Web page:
The CAT Offers Some Direction About Minutes
In addition to stating that Minutes must be kept, the Condominium Act also says that the Minutes (and all required records of a condominium corporation) must be “adequate”. Furthermore, under it’s jurisdiction relating to records, the Condominium Authority Tribunal (CAT) can determine whether a condominium’s records meet this requirement for adequacy.
In the recent case of Mawji v. York Condominium Corporation No. 415, the CAT offered some direction about requirements that must be met for Board Minutes to be considered “adequate”.
In the Mawji case, it appeared that the Board had made some “ad hoc” decisions outside of Board Meetings, and those decisions had not been recorded in Board Minutes. The CAT did not comment on this practice of making decisions outside of a Board Meeting, but said:
…an adequate record of a board meeting is a document with sufficient detail to allow the owners to understand what is going on in their corporation, how decisions are being made, when the decisions are made and what the financial basis is for the decisions.
The CAT said that, to meet this principle, all decisions of the Board had to be recorded in Board Minutes. Furthermore, the CAT said:
The minutes provided in this case include little if any information about what was discussed or decided about each point on the agenda. For example, on such an important topic as the special assessment payments and schedule, the information is scant and incomplete unless read together with the letters from the board to the owners.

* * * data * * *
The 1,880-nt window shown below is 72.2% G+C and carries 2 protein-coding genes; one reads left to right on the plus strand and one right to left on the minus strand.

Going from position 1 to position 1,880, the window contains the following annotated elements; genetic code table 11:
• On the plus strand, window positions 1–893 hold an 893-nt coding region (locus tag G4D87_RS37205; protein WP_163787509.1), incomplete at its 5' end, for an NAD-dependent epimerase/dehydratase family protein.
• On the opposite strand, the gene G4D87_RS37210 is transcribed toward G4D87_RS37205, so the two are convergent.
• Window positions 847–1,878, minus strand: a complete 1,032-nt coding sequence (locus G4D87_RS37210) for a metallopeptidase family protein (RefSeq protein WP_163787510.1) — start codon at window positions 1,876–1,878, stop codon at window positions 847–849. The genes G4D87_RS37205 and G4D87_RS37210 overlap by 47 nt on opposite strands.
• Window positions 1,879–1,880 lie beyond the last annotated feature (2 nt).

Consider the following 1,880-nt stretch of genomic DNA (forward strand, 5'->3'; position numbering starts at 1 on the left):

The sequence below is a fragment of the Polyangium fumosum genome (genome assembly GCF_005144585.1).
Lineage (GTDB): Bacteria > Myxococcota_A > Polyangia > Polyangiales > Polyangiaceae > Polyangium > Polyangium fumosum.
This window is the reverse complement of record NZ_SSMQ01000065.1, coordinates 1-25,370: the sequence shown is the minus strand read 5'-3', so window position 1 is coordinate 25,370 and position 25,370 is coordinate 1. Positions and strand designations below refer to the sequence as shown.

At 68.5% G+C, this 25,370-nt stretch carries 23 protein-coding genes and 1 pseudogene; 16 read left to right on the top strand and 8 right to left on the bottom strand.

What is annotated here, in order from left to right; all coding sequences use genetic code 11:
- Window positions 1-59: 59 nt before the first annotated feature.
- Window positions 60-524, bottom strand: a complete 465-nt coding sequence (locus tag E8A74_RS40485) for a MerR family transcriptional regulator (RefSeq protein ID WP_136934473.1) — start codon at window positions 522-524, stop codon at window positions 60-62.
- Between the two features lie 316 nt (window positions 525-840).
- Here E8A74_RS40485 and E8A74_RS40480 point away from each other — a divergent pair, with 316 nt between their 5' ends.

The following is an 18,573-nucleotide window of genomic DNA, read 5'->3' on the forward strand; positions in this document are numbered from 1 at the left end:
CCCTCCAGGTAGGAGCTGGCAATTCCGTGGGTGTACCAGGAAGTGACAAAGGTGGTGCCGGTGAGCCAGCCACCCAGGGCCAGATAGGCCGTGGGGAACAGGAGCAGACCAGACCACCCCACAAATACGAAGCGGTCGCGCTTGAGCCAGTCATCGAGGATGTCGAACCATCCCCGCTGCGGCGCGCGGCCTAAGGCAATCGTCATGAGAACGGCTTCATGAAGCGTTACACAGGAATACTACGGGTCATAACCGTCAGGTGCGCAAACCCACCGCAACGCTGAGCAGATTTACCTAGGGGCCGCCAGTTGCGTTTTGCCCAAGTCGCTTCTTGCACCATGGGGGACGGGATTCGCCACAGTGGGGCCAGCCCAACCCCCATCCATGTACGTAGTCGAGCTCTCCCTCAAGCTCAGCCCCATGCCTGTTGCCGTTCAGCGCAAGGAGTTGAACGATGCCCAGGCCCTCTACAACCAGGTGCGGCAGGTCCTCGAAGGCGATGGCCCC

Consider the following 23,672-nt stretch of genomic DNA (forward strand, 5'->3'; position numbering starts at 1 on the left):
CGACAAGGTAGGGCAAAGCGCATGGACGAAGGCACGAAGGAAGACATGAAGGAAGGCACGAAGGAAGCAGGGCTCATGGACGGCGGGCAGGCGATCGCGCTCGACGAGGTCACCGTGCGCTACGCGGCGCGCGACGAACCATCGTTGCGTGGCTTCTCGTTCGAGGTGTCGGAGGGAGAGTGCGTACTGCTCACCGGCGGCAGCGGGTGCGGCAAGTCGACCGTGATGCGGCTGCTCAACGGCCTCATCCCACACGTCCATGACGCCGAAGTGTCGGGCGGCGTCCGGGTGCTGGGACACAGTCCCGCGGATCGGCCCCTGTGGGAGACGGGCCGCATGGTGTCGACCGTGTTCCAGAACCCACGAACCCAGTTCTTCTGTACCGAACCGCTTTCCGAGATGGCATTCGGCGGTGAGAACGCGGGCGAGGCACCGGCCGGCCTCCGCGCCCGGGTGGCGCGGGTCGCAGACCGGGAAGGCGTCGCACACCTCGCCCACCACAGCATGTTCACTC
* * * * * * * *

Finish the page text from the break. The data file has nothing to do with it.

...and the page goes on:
Essentially, the CAT was saying that Minutes must contain sufficient information to properly understand the topics discussed and the decisions taken.
The CAT went on to say:
Finally, in reviewing the Applicant’s suggestion that the minutes are not adequate because they do not include the date of the minutes approved and are not signed, I agree that the failure to include the dates creates some uncertainty about which minutes were adopted by the board. Further, that a best practice could include signed minutes as suggested in Wei v. Toronto Standard Condominium Corporation No. 2297 (2021 ONCAT 8). However, I conclude that these defects in and of themselves may not affect the adequacy of the minutes if the record otherwise met the more significant criteria of including a full listing of the board’s decisions and a reasonable overview of the business conducted by the board.
In summary, my “takeaway” from the Mawji case is that Board Minutes must contain sufficient detail to understand the Board’s decisions. Furthermore, all of the Board’s decisions must be recorded in Minutes.
In my view, tentative decisions can be made (for instance by email) “between Board Meetings” as long as all Board members accept this procedure and as long as these tentative decisions are ratified at a subsequent Board Meeting. This is a good, efficient way to “get things done”, as long as all Board members are comfortable with the process (and provided there is no apparent risk that a tentative decision won’t be ratified at a meeting!). If in doubt (in a given case), I recommend that decisions be made at a formal Board meeting.
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